Engine Excitation Mechanisms
Credit
This article was written by Paul Hollingworth for the Transmission and Engine Noise Workshop, Rover Group 1996.
 Single Cylinder Engine
 Inertia Force  The displacement of the piston with respect to crank angle can be derived from simple trigonometry. This can then be differentiated to yield velocity and acceleration of the piston. The expressions obtained tend to be very complicated and can be simplified into the expression containing only first order (once per revolution), second order (twice per revolution), and a negligible fourth order.

 Inertia force is obtained by multiplying the piston acceleration by the reciprocating mass and acts only in the line of the cylinders.
 Gas Forcing  The rate of rise and peak cylinder pressure of the diesel (13MPa at approximately 20° after TDC) are approximately twice that of the petrol with the angle the peak occurs at typically 5° earlier.
 Diesel and petrol combustion is random even at full load, worse at part load and particularly poor at idle. Therefore, it is normal to talk about the average peak cylinder pressure (P_{max mean}) and standard deviation of P_{max}. This variability both cycle to cycle and cylinder to cylinder is one source of half order excitation.
 Equilibrium of Forces  The gas force that acts on the piston also acts on the cylinder head. The force on the piston splits into two components, one acting down the rod and one acting sideways on the cylinder wall. The forces are reacted at the main bearing but a couple exists between the horizontal reaction at the bearing and the piston side force. This couple is equal to the crankshaft output torque, so the crankshaft torque is reacted by forces on the engine structure.
 The gas force components of the vertical force at the bearing is equal and opposite to the force acting on the cylinder head, but of course the inertia component is unbalanced.
 Torsional Excitation of Crankshaft and Engine Structure  The total torque acting on the crankshaft of the single cylinder engine results from the effect of the gas and inertia forces on the crank slider mechanism.
 The torque resulting from piston motion is often called the INERTIA torque and is represented by the equation:
 where
 t_{i} = Inertia torque [Nm]
 Torque resulting from piston motion alone for a single cylinder engine.
 The torque resulting from gas pressure alone is represented by the equation:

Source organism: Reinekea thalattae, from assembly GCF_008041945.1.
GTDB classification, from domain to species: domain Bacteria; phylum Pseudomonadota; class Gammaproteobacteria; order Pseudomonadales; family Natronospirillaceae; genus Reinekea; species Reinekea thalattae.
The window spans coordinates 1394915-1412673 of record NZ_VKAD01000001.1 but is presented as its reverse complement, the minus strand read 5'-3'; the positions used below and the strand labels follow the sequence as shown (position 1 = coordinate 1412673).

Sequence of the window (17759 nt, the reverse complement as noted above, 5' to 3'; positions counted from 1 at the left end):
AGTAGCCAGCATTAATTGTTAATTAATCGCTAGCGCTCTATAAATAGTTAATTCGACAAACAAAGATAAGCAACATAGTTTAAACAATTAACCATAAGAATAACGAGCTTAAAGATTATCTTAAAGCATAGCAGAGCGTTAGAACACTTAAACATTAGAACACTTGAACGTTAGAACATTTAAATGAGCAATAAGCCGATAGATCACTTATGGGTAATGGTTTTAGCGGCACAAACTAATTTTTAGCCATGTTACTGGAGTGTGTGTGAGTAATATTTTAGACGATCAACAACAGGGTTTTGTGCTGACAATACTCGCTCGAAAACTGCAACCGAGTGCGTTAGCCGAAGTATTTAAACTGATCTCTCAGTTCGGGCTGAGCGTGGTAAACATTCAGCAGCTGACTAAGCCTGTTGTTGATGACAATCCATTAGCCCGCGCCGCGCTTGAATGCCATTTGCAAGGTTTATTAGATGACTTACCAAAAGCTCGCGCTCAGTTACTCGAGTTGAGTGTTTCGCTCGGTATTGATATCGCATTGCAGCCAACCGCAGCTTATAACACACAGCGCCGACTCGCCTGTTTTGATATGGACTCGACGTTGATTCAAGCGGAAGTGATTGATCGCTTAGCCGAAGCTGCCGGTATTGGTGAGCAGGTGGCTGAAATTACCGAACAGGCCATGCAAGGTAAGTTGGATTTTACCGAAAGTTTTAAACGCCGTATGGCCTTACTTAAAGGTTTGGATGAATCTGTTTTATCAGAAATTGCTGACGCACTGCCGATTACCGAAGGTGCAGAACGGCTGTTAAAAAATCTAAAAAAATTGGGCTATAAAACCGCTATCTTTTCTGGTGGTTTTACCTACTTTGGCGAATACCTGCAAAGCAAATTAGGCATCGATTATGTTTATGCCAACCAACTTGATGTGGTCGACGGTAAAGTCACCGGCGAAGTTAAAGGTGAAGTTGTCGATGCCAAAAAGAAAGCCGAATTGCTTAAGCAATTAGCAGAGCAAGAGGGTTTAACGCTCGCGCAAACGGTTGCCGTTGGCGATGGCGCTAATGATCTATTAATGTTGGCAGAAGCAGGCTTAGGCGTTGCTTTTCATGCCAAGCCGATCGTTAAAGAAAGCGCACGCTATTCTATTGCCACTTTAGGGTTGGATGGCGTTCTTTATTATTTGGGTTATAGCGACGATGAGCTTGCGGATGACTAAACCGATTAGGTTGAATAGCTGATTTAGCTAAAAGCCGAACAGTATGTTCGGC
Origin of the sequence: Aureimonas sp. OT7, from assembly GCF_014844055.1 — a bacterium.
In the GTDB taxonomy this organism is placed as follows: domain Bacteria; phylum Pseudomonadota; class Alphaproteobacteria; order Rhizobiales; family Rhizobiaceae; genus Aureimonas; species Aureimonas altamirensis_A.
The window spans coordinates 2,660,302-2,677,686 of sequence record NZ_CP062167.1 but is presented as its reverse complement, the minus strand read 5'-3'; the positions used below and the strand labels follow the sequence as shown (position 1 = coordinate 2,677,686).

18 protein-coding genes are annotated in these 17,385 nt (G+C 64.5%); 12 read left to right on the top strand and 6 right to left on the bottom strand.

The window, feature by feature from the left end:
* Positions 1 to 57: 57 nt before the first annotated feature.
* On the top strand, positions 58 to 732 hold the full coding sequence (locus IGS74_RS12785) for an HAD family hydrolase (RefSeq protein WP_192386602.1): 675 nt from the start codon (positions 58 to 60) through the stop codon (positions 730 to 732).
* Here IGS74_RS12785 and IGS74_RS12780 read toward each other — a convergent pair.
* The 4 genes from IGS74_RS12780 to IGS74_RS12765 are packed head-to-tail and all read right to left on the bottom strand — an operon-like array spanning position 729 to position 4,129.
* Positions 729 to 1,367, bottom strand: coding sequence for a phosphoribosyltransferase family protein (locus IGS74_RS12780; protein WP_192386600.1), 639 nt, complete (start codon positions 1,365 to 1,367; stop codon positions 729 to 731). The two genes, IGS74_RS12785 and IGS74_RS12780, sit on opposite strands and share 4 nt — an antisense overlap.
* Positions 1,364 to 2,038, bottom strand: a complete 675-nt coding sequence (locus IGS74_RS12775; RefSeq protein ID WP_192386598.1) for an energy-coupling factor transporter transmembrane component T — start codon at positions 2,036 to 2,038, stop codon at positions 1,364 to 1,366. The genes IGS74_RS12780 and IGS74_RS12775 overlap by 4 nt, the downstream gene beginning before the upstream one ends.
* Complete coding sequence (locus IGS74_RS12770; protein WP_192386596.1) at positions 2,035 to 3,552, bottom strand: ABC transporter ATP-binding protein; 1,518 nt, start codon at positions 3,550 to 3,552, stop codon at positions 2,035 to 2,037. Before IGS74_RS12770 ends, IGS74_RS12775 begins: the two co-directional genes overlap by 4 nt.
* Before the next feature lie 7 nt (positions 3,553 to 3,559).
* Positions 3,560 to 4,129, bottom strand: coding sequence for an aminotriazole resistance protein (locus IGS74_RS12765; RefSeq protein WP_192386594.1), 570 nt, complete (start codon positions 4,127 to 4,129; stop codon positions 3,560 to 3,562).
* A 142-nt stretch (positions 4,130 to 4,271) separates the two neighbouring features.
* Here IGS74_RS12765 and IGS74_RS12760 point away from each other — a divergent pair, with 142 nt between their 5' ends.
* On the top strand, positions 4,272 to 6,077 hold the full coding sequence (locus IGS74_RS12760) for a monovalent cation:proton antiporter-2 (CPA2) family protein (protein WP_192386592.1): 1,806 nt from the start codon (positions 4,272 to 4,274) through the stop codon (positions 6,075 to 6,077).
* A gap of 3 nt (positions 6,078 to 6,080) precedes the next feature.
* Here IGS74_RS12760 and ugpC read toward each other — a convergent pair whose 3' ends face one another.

where
 t_{g} = Gas torque [Nm]
 P_{g} = Gas pressure [Nm^{2}]
 A = Area of top of piston [m^{2}]
 Torque resulting from gas pressure alone for a single cylinder engine.
 The total torque is found by summing these two components. Note that the torque from gas pressure dominates (for the engine firing case).
 Total torque for a single cylinder engine.
 The sum of the inertia and the gas torques is present at the flywheel and has to be reacted by the engine structure.
 If the harmonics of this torque are extracted by Fourier analysis, substantial amplitudes are present for all harmonics including half orders down to order 8 and are still present down to 18. (A half order is a component which does not complete an even number of cycles in 360º).
 If the INERTIA torque is considered alone, then only orders 1, 2, 3 and 4 are present and can be represented by a formula.
 The GAS torque, like the total torque, contains all orders because they are present in the pressure crank angle time history. The torsional excitation of the engine structure is the major source of high and half orders.
Reference
EJ Nestorides, "A Handbook on Torsional Vibration", BICERA Research Laboratory
William T Thomson, "Theory of Vibration with Applications"
William T Thomson, "Fundamentals of Automotive Engine Balance"
W Ker Wilson, "The Fundamentals of Engine Balancing", Papers 1  5, Gas Oil and Power  July 1955.
See also: Engine Configurations, Engine Orders, Engine Radiated Noise, Flywheel, Internal Combustion Engine.
Subjects: Automotive Engines Noise & Vibration